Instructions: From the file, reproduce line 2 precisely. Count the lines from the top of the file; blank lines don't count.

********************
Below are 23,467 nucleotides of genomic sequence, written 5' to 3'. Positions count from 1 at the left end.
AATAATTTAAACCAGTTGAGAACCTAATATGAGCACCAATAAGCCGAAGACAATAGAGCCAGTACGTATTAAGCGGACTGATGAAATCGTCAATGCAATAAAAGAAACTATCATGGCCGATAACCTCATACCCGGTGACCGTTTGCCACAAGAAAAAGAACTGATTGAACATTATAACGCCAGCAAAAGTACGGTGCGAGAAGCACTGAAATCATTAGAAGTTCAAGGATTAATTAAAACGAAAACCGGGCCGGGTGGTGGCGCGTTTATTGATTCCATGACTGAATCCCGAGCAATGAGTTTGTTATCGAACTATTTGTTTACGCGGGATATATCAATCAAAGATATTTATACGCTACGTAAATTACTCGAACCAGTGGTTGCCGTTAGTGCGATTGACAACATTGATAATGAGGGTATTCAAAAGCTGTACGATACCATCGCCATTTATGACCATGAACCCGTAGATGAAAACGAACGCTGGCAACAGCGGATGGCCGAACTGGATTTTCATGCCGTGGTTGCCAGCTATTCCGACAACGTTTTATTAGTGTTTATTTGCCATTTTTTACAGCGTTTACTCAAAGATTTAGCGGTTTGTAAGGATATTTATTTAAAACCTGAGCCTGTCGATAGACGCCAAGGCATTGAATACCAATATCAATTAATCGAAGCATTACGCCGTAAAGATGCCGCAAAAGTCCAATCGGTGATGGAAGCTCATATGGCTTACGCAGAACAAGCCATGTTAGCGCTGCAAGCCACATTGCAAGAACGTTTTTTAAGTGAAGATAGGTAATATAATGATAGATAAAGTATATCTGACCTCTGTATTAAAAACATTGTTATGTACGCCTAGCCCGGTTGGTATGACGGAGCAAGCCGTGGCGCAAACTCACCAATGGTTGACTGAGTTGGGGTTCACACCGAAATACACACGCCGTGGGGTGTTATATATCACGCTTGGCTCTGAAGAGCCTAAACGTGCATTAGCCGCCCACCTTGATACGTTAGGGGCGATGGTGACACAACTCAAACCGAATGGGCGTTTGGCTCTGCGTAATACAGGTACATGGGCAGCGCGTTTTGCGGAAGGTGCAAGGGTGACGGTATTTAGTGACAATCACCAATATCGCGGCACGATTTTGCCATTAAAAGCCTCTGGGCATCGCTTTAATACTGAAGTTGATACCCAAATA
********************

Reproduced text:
AATAATTTAAACCAGTTGAGAACCTAATATGAGCACCAATAAGCCGAAGACAATAGAGCCAGTACGTATTAAGCGGACTGATGAAATCGTCAATGCAATAAAAGAAACTATCATGGCCGATAACCTCATACCCGGTGACCGTTTGCCACAAGAAAAAGAACTGATTGAACATTATAACGCCAGCAAAAGTACGGTGCGAGAAGCACTGAAATCATTAGAAGTTCAAGGATTAATTAAAACGAAAACCGGGCCGGGTGGTGGCGCGTTTATTGATTCCATGACTGAATCCCGAGCAATGAGTTTGTTATCGAACTATTTGTTTACGCGGGATATATCAATCAAAGATATTTATACGCTACGTAAATTACTCGAACCAGTGGTTGCCGTTAGTGCGATTGACAACATTGATAATGAGGGTATTCAAAAGCTGTACGATACCATCGCCATTTATGACCATGAACCCGTAGATGAAAACGAACGCTGGCAACAGCGGATGGCCGAACTGGATTTTCATGCCGTGGTTGCCAGCTATTCCGACAACGTTTTATTAGTGTTTATTTGCCATTTTTTACAGCGTTTACTCAAAGATTTAGCGGTTTGTAAGGATATTTATTTAAAACCTGAGCCTGTCGATAGACGCCAAGGCATTGAATACCAATATCAATTAATCGAAGCATTACGCCGTAAAGATGCCGCAAAAGTCCAATCGGTGATGGAAGCTCATATGGCTTACGCAGAACAAGCCATGTTAGCGCTGCAAGCCACATTGCAAGAACGTTTTTTAAGTGAAGATAGGTAATATAATGATAGATAAAGTATATCTGACCTCTGTATTAAAAACATTGTTATGTACGCCTAGCCCGGTTGGTATGACGGAGCAAGCCGTGGCGCAAACTCACCAATGGTTGACTGAGTTGGGGTTCACACCGAAATACACACGCCGTGGGGTGTTATATATCACGCTTGGCTCTGAAGAGCCTAAACGTGCATTAGCCGCCCACCTTGATACGTTAGGGGCGATGGTGACACAACTCAAACCGAATGGGCGTTTGGCTCTGCGTAATACAGGTACATGGGCAGCGCGTTTTGCGGAAGGTGCAAGGGTGACGGTATTTAGTGACAATCACCAATATCGCGGCACGATTTTGCCATTAAAAGCCTCTGGGCATCGCTTTAATACTGAAGTTGATACCCAAATA